California desperately needs more medical workers at facilities swamped by coronavirus patients, and almost no help is coming from a volunteer program that Gov. Gavin Newsom created at the start of the pandemic.

An army of 95,000 initially raised their hands, but just 14 are now working in the field after others failed to meet requirements and qualifications. 

Very few volunteers actually met qualifications for the California Health Corps, and only a tiny sliver have the high-level experience needed to help with the most serious virus cases that are stretching intensive care units to the limit.

‘Unfortunately, it hasn´t worked out, and the goal is laudable,’ said Stephanie Roberson, government relations director for the California Nurses Association.

Newsom formed the Health Corps in anticipation of the cascading crises that California and other states are now experiencing.

COVID-19 infections, hospitalizations and intensive care needs are spiraling out of control in the most populous state just as the rest of the nation sees a surge, overwhelming the usual pool of traveling nurses.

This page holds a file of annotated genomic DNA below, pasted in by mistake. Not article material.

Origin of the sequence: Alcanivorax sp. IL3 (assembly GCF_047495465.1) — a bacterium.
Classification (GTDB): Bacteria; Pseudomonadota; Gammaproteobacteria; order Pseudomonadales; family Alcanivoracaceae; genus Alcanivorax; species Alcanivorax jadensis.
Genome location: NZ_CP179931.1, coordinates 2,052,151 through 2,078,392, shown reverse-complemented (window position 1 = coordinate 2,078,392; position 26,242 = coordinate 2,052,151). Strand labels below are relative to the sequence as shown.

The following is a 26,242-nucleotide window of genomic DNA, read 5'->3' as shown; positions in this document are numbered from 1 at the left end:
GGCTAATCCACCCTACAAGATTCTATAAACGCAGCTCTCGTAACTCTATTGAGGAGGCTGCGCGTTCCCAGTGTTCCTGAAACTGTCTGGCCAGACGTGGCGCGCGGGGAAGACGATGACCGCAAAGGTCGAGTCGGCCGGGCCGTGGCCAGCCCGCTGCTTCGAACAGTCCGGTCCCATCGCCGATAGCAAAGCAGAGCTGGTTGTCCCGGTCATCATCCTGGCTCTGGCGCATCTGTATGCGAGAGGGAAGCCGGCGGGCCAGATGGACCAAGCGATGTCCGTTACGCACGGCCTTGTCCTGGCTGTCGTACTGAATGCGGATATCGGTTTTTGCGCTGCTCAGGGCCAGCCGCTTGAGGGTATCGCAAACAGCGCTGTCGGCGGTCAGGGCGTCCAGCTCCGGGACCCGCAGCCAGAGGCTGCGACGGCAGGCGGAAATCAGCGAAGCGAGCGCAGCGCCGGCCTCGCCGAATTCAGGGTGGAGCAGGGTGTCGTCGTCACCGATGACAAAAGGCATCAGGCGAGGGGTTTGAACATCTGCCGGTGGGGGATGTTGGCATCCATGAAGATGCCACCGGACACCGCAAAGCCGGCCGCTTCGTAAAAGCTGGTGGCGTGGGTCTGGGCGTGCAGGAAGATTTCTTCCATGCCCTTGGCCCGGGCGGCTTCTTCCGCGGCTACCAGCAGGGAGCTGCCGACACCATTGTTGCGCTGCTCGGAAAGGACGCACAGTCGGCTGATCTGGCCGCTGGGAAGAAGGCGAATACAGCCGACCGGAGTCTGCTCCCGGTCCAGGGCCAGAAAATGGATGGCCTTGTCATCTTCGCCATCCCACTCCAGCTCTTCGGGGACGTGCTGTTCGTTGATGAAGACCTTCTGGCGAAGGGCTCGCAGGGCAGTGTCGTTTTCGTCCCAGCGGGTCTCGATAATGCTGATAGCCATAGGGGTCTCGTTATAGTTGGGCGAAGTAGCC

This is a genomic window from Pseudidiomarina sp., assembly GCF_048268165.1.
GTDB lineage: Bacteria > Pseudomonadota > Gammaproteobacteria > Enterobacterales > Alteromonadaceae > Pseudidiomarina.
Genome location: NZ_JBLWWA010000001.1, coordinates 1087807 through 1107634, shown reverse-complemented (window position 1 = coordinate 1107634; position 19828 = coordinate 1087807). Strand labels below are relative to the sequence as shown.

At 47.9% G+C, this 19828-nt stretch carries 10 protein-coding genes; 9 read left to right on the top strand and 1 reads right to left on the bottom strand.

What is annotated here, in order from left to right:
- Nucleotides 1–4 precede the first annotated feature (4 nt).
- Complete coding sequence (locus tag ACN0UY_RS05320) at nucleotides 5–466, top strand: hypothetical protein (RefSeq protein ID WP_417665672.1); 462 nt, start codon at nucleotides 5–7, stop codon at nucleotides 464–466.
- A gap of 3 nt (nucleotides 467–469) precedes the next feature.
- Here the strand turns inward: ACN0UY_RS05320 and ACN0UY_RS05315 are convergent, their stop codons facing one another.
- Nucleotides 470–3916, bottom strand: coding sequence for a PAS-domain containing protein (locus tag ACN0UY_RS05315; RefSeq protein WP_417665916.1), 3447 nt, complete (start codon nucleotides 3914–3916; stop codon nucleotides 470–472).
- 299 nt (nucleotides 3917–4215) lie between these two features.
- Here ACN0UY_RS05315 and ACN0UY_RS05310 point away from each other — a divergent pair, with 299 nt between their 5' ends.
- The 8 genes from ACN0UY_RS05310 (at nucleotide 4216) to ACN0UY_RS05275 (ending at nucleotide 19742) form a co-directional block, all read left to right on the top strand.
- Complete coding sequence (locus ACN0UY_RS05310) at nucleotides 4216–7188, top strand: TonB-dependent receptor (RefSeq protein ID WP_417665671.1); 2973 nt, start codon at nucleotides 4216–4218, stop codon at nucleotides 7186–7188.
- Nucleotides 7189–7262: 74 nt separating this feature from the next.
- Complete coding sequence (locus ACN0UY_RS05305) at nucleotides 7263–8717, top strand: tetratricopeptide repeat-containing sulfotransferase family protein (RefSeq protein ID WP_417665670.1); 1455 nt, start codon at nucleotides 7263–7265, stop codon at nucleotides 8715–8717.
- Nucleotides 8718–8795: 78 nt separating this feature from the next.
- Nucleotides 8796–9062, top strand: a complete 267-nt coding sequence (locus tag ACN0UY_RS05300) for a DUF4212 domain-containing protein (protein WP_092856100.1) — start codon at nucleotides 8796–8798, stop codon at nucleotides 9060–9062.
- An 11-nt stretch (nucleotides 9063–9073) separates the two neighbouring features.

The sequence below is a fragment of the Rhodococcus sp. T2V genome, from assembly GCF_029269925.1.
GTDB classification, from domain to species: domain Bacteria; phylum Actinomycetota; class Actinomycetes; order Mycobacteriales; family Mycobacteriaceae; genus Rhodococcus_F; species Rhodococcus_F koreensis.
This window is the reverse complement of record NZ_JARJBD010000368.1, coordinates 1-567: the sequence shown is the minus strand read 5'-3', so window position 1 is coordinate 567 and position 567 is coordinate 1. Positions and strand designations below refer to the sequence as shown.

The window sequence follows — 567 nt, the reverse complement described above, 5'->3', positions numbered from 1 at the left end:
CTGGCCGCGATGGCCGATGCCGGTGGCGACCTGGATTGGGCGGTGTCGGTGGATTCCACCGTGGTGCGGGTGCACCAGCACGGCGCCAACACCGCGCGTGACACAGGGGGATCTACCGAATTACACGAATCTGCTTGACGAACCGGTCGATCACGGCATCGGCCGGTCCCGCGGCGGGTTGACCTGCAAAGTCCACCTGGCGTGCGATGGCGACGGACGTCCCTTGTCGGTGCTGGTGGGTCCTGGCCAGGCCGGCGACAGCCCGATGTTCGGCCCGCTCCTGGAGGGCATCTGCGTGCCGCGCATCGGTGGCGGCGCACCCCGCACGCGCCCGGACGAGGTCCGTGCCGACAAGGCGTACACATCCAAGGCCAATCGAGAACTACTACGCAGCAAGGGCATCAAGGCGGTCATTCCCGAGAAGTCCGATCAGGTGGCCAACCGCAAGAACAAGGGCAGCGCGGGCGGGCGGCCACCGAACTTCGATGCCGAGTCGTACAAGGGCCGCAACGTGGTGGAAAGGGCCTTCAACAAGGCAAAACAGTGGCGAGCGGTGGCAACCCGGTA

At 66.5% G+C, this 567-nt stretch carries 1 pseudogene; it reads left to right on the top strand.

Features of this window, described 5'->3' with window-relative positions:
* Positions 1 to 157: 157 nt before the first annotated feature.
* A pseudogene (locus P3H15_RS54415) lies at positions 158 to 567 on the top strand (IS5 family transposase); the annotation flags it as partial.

Similarly, New York had more than 80,000 medical volunteers respond to a call for help early in the pandemic when it was a hot spot, and some were deployed.

Deaths from COVID-19 are increasing in every region of the country

On Saturday, the U.S. broke records for seven-day hospitalizations and deaths

But hospitals more often turned to temporary workers to fill the gap, said Jean Moore, director of the Health Workforce Research Center at University at Albany.

Other states, including Illinois, Indiana and Pennsylvania, tried variations of recruiting volunteers with limited results.

‘A volunteer corps assumes that it´s pretty easy to slot people in,’ said Sean Clarke, executive vice dean and professor at New York University´s Rory Meyers College of Nursing. ‘Figuring out how to do that still hasn´t been fleshed out, I guess.’

California officials say they need 3,000 temporary medical workers but had about one-third of those as of Thursday.

As one result, hospitals are waiving the state´s nurse-to-patient ratios, which can mean less care for critically ill patients.